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If you believe that organic production is more sustainable or ethical, and you are willing to pay more, then you can make that choice.

If you are buying organics because you think it is healthier, the science just isn't there yet. Actually, there are some studies on both sides, but we are a ways from scientific consensus. There are plenty of Dr. Oz-type folks out there making definitive claims, but that does not mean that credible evidence exists. Certainly, people have the right to choose.

Part of the problem in this case is that she is spending money on something that he is not convinced he wants. Maybe the extra $40 should be considered discretionary spending by her. You are now justified in spending $40 on one of your hobbies. You're welcome. Or you could "hide" the money in a savings account, thus satisfying your desire to save money.

Really, if I were you, I would look at the $40 as a "happy relationship tax," and get back to lovin' on her!

You're wrong. Let me tell you why and be careful at reading.

Non-organics food come with agrotoxics (or, as I prefer to say, pure poison), as you should know. Cleaning this food with water, tough bitter and harder you try, doesn't grant the removal of toxins your food incorporated through its early life development.

The bad side of agrotoxics is that you're likely to develop some digestive-system cancer in the long term. Cancer rates are alarming and reaching records in the latter years, and it is expected to grow in the future.

Organics is certified to be free of agrotoxics. Moreover, it has positive effects on you health; search for it.

My advice for you is: Put in your accounting the healthcare spendings of the future. In fact, you're saving money (and, as a plus, saving health) buying organics food.

When we are young, we see no dangers; as we grow up, we come to know umconfortable truths.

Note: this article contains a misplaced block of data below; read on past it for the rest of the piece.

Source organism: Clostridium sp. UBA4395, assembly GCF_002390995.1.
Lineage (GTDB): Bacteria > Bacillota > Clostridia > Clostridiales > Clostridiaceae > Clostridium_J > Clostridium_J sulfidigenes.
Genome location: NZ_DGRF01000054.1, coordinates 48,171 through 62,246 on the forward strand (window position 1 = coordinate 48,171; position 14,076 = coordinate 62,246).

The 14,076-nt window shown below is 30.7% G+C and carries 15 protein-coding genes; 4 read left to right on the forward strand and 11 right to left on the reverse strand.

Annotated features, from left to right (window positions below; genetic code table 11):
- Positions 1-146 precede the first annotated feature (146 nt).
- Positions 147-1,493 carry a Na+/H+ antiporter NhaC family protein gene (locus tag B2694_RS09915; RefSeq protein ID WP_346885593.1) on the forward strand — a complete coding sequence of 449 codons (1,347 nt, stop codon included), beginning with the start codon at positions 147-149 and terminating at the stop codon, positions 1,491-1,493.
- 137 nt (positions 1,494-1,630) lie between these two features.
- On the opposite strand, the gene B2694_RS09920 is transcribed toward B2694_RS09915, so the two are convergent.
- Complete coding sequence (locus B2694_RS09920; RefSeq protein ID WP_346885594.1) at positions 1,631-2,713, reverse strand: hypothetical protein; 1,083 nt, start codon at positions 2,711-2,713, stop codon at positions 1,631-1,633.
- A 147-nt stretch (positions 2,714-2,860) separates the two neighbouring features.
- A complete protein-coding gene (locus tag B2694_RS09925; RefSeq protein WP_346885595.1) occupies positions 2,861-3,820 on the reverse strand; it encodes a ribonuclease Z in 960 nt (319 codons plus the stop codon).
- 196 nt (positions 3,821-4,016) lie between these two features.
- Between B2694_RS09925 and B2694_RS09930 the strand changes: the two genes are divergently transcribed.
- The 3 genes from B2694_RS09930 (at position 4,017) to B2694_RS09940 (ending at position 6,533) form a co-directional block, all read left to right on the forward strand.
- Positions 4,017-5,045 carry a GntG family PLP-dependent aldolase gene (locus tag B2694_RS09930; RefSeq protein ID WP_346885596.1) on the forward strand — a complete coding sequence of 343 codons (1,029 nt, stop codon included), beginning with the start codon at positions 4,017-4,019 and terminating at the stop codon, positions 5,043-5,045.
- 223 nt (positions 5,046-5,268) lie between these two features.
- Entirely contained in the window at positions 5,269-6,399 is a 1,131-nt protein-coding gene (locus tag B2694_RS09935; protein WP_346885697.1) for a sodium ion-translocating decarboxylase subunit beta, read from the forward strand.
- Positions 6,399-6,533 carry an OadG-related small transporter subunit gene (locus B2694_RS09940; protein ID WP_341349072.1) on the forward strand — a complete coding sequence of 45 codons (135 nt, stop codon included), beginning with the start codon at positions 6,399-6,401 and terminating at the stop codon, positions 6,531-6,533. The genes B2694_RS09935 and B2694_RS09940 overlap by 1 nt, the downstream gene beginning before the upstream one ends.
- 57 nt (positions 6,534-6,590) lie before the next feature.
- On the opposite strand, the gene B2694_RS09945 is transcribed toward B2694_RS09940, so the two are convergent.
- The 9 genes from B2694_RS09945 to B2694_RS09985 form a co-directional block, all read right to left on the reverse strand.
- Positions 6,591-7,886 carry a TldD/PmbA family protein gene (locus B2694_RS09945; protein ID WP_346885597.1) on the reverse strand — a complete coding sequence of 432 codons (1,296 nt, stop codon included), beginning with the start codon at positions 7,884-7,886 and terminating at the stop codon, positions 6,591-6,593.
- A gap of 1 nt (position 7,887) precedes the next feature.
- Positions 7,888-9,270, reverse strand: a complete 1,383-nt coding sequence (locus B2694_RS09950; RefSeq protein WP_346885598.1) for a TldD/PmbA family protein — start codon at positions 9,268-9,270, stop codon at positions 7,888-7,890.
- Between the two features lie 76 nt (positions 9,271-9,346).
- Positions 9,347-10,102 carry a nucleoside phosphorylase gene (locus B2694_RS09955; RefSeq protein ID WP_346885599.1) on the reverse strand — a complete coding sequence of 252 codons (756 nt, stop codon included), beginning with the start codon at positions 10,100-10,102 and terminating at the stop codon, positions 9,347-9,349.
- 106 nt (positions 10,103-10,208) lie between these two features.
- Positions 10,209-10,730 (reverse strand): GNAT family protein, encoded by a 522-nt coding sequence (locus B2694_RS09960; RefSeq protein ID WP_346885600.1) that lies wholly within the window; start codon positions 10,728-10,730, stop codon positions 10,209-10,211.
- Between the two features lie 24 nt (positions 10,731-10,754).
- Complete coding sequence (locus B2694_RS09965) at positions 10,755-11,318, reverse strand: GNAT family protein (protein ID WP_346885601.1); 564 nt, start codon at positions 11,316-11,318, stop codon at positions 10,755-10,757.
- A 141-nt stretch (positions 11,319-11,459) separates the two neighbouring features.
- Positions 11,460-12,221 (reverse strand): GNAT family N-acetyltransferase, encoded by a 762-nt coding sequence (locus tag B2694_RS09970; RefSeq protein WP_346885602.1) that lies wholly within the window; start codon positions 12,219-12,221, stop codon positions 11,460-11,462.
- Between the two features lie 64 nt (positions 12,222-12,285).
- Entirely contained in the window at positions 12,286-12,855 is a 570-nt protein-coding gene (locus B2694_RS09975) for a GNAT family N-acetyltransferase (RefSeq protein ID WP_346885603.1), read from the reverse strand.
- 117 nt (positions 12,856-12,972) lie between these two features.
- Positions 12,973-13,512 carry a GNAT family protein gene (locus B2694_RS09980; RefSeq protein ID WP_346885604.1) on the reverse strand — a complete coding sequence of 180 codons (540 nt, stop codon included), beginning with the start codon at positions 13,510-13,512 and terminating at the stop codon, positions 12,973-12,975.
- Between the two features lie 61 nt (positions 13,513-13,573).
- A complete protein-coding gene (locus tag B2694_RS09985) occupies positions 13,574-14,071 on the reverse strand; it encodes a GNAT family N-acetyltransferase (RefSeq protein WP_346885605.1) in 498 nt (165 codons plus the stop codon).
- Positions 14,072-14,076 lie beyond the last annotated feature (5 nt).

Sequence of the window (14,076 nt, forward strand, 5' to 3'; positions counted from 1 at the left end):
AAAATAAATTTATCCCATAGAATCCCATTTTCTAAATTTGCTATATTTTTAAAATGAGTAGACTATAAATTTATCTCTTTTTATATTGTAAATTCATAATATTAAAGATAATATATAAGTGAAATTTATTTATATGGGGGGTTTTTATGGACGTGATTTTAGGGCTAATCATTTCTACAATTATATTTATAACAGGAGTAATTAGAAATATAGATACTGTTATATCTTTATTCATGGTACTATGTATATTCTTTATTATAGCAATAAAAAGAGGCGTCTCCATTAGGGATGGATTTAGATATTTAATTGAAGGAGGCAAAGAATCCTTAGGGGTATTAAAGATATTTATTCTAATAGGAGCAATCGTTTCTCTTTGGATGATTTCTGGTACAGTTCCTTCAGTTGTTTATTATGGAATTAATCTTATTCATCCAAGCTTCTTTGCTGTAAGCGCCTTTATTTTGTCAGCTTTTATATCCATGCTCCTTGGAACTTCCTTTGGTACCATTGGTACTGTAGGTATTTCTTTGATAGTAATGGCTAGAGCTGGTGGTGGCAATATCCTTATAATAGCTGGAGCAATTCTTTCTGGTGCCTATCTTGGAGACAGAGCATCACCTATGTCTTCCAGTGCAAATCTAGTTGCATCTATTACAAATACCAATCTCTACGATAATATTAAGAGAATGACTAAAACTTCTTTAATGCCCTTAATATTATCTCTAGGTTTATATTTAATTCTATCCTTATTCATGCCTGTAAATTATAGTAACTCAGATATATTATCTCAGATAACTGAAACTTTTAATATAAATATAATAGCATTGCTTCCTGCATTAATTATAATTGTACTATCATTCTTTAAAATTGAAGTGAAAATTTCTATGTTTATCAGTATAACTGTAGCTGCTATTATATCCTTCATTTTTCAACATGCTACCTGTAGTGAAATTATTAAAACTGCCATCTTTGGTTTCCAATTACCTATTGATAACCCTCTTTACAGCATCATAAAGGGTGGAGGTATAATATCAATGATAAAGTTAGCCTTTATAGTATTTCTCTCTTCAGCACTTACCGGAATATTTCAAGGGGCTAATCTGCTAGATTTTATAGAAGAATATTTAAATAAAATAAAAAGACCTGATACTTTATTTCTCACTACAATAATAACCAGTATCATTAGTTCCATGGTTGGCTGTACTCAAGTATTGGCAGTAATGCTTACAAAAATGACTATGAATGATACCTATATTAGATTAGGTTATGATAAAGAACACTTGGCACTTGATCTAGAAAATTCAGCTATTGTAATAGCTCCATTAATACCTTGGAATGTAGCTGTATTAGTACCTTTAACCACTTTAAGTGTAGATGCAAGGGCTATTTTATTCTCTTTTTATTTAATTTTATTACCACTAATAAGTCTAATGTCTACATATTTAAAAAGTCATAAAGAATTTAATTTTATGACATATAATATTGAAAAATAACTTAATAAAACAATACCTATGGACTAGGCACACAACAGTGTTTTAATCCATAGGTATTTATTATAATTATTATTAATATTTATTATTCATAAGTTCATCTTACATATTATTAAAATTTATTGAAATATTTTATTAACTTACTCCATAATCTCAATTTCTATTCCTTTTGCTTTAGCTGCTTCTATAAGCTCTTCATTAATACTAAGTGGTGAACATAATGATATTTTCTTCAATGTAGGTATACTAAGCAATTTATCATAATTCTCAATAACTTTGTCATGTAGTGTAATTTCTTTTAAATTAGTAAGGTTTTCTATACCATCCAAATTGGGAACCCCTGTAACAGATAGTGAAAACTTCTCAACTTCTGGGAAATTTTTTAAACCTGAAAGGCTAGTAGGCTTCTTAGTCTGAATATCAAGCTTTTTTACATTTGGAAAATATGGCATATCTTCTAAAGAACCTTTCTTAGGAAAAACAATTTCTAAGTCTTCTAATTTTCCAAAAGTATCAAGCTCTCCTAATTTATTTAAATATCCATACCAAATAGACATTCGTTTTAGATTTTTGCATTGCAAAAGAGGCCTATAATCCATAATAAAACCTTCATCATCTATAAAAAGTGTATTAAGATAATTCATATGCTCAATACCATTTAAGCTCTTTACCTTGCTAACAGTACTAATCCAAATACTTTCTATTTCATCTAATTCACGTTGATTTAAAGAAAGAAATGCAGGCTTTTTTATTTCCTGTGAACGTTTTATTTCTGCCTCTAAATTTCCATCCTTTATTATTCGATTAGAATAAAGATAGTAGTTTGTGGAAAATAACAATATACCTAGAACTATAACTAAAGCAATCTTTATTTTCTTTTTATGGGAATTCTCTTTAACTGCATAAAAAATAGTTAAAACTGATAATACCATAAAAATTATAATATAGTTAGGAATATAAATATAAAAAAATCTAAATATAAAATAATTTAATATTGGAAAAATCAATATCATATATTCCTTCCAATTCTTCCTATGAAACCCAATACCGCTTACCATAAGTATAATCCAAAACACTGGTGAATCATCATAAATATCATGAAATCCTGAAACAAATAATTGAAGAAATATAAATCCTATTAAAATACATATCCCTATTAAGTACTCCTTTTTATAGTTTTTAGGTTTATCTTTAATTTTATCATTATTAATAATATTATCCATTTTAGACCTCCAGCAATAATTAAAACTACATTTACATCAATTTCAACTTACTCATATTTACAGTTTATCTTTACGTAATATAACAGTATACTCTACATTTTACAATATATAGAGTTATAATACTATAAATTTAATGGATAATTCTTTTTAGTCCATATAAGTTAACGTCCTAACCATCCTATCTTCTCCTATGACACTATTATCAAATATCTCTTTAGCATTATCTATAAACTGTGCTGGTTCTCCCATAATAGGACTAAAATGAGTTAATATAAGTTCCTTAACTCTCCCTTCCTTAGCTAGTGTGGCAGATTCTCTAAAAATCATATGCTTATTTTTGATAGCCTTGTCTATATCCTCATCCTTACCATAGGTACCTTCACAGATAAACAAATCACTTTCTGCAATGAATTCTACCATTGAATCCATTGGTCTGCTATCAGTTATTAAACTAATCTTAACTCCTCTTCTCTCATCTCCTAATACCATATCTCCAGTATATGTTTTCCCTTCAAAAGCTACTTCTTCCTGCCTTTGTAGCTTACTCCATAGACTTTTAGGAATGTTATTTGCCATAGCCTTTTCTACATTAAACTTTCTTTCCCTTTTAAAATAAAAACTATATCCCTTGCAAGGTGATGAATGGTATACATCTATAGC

They're already being frugal - as he says in his note this is more of an annoyance.

Couple of things to consider -

Long term savings vs short term savings - I only buy organic milk. Because it's ultrapasteurized, it lasts longer and tastes better so it's less wasteful for me than buying milk and having to toss half of it after a few days. I've found with a lot of organic purchases that I avoid the kind of waste I have with cheaper groceries.

Safety - There are things I buy processed overseas - apple juice or fruit juices especially if there are kids involved are not among them.

Look at it this way -I bought and people I know bought pet treats processed overseas. A couple of those animals got poisoned in the last go round with dog treats & dog food made in China. Thankfully, not mine. But I know a couple of people wiht huge vet bills and a couple where even huge vet bills didn't save the animals.

How much worse would it be if it were you or your wife and not the dog?

Last, Taste. She may be able to taste a difference that you or I do not taste. My b-i-l grows a lot of his own vegetables and eats only the neighbor's eggs. He can tell the difference, I can't. When I can tell a difference like with the milk, I pay more. Or canned peas where I really can't stand the store cans anymore and organics I can.